Most borrowers – real estate investors included – think of private mortgages as a last-resort option if they can’t secure financing anywhere else. But private mortgages are gaining traction as a financing option due to the new mortgage rules set by the federal government and the continued post-crisis caution being exercised by institutional lenders.
The one new mortgage insurance rule real estate investors have become all too familiar with is the requirement of a 20 per cent down payment for non-owner-occupied investment property purchases. The Canadian Mortgage and Housing Corporation has also changed its underwriting policy when qualifying real estate investors for mortgage insurance, going from counting 80 per cent rental offset to an to a much lower 50 per cent rental income add back.
Something else that might drive real estate investors to private mortgages are tightened CMHC rules for self-employed borrowers. These newly tweaked rules state that BFS (business for self) borrowers with more than three years in the same business, as well as commissioned-income borrowers, are required to provide traditional proof of income (or “third-party validation”) to qualify for a loan. Those who have recently become self-employed and don’t have third-party validation can still apply for a mortgage, but have to come up with a 10 per cent down payment. These changes will have a big impact and we expect to see more applications from this category of borrowers for private mortgages.
Private Mortgage Vs Bank Mortgage – How they Differ
Private mortgage lenders operate differently from banks and other mortgage lenders on many levels. One of the major differences is their source of funding – private mortgages get their money through individual investors or groups of investors. Some larger lenders have several different funding sources, or include a pool of mortgages called a MIC (mortgage investment corporation) while smaller investors might simply lend out their own money. MIC’s are very popular in Alberta and British Columbia in both cases, the private mortgage is seen as a short-term investment that can be sold off within a year or two as opposed to something to keep on a balance sheet.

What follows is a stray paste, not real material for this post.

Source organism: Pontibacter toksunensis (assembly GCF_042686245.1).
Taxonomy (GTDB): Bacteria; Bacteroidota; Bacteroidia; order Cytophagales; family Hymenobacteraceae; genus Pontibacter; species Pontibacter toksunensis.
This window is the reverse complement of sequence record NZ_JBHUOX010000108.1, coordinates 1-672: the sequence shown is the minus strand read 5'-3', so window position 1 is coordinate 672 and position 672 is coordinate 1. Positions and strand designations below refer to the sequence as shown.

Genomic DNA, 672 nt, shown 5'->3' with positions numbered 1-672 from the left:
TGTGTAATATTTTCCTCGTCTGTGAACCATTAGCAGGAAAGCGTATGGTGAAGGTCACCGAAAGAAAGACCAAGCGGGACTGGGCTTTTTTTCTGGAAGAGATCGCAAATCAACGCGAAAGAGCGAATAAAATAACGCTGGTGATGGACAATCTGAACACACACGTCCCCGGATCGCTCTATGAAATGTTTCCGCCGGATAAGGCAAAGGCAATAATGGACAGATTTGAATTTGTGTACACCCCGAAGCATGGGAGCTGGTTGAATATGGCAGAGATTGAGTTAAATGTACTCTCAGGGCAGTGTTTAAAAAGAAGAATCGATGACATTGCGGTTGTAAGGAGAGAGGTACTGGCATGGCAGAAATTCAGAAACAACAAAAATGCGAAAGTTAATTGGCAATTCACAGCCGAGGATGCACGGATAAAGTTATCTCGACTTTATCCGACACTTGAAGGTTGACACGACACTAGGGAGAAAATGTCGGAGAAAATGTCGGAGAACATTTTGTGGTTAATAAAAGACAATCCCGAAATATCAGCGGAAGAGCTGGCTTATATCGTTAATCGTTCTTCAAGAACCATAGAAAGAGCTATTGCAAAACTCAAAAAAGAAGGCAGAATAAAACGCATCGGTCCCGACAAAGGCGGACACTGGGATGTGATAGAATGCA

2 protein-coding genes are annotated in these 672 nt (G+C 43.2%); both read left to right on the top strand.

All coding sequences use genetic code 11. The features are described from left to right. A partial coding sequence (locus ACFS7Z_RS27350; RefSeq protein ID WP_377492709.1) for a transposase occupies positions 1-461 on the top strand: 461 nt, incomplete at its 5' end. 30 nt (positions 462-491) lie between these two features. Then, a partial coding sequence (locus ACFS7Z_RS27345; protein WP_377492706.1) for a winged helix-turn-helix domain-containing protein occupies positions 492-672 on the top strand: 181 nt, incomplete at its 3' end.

Another difference between bank mortgages and private mortgages is the application process. Instead of the borrower being scrutinized, the property is what gets the most attention from a private lender. This is because private mortgages are uninsured, meaning the lender must fall back on the property should a default occur. For this reason, properties in smaller towns or rural areas likely won’t qualify for as much money with a private lender – 65 per cent LTV compared to 85 per cent in an urban centre, for example.
Their primary criteria is the condition the property is in, where it’s located and how easy it is to sell if the borrower gets into trouble. If that fits, they look at the character of the client, their ability to repay, and the purpose of funds, very seldom will they verify borrower income, which can be attractive to many real estate investors.